A typical mission-critical enterprise application is a large, complex monolith developed by large team. The velocity of software delivery is usually slow, and the team struggles to keep up with the demands of the business. Consequently, many enterprise applications are good candidates to be migrated to the microservice architecture. As you might expect, migrating to microservices requires an enterprise to tackle numerous technology-related challenges. But enterprises often encounter obstacles that have less to do with technology and more to do with strategy, process, and organization.
Chris Richarson details several anti-patterns of microservices adoption that he’s observed while working with clients around the world. You’ll learn the challenges that enterprises often face and how to overcome them as well as how to avoid the potholes when escaping monolithic hell.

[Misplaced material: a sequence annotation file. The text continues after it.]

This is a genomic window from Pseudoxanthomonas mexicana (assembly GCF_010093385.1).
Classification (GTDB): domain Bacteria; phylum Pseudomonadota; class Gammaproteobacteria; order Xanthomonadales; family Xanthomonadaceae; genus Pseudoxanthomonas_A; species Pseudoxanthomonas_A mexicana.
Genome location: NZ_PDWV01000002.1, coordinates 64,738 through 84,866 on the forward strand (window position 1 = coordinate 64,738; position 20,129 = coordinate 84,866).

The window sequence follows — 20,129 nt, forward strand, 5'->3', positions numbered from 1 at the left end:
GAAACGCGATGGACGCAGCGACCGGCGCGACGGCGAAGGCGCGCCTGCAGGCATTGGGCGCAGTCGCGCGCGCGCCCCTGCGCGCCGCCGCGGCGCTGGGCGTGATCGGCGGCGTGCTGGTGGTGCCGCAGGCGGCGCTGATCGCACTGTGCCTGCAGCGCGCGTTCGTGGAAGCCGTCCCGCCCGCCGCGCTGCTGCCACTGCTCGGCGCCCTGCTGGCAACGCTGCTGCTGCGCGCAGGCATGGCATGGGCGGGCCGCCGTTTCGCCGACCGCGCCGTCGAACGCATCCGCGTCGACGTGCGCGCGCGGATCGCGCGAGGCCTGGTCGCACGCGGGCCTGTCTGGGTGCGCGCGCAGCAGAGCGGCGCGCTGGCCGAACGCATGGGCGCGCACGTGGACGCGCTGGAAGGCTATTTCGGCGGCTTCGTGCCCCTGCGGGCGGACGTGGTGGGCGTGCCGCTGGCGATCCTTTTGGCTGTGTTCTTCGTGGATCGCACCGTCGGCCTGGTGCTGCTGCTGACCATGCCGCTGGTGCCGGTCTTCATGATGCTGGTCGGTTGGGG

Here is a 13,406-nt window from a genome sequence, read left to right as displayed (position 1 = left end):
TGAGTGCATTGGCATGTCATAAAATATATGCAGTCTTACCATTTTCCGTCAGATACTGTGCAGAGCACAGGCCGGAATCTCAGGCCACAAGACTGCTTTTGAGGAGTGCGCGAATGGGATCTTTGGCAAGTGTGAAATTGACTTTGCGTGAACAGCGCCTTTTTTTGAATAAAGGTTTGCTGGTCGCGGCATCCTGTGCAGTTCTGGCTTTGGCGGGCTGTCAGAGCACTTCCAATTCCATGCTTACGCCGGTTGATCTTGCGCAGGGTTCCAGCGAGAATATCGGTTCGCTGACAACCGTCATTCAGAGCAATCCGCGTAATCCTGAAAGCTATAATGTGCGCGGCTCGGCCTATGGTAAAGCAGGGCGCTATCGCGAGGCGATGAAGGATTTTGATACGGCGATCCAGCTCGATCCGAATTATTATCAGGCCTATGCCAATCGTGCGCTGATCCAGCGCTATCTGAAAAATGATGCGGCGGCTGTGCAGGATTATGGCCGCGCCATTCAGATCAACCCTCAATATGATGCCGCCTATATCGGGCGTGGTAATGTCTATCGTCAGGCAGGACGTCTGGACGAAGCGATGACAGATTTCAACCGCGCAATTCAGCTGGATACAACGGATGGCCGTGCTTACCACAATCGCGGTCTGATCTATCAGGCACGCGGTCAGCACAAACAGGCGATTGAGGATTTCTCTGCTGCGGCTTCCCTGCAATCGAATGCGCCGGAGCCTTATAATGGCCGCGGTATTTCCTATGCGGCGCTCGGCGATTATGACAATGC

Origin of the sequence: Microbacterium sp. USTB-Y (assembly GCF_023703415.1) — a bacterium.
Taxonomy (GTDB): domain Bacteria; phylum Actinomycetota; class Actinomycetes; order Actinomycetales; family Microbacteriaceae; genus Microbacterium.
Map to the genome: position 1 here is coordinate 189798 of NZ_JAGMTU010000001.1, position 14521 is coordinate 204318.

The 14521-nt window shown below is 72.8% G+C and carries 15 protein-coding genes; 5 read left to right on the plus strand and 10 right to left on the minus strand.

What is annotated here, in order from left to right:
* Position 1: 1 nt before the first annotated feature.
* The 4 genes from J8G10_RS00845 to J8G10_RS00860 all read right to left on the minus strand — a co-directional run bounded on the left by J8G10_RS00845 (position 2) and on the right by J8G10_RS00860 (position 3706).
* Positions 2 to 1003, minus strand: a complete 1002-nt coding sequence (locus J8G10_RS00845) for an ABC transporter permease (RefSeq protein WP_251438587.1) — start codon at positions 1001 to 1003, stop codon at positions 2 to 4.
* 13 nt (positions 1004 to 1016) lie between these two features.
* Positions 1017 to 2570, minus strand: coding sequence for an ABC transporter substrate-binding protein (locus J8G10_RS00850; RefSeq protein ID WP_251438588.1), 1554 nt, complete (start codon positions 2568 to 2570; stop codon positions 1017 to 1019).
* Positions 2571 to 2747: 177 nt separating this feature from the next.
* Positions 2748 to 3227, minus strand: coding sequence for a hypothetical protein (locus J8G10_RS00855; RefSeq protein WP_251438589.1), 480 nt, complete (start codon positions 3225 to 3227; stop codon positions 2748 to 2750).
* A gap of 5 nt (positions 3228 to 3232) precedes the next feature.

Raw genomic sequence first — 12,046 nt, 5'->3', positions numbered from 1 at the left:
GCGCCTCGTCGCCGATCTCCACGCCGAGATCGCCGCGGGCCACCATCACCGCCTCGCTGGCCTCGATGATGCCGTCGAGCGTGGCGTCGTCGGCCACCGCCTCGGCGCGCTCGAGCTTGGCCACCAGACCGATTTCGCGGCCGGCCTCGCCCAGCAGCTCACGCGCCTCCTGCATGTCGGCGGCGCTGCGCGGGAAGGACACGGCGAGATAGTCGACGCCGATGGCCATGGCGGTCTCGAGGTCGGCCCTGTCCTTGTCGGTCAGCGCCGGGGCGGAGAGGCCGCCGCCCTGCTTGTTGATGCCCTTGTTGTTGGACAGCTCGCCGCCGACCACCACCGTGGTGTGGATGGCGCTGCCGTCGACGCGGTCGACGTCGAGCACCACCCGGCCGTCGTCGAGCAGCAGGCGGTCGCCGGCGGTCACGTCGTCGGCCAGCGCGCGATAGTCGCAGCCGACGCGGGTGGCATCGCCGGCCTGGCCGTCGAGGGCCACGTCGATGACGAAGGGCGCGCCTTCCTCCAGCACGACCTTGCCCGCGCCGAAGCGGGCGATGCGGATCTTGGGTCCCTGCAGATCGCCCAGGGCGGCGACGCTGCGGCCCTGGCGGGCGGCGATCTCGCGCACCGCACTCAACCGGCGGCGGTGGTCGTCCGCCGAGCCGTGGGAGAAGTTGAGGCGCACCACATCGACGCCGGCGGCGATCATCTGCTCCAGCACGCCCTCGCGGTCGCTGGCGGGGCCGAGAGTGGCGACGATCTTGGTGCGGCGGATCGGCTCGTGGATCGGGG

Chris Richardson is a developer and architect. He is a Java Champion, a JavaOne Rock Star, and the author of POJOs in Action, which describes how to build enterprise Java applications with frameworks such as Spring and Hibernate. Chris was also the founder of the original CloudFoundry.com, an early Java PaaS for Amazon EC2. Today, he is a recognized thought leader in microservices and speaks regularly at international conferences. Chris is the creator of Microservices.io, a pattern language for microservices, and is writing the book Microservice Patterns, which is available as a Manning MEAP. He provides microservices consulting and training to organizations that are adopting the microservice architecture and is working on his third startup Eventuate, an application platform for developing transactional microservices.
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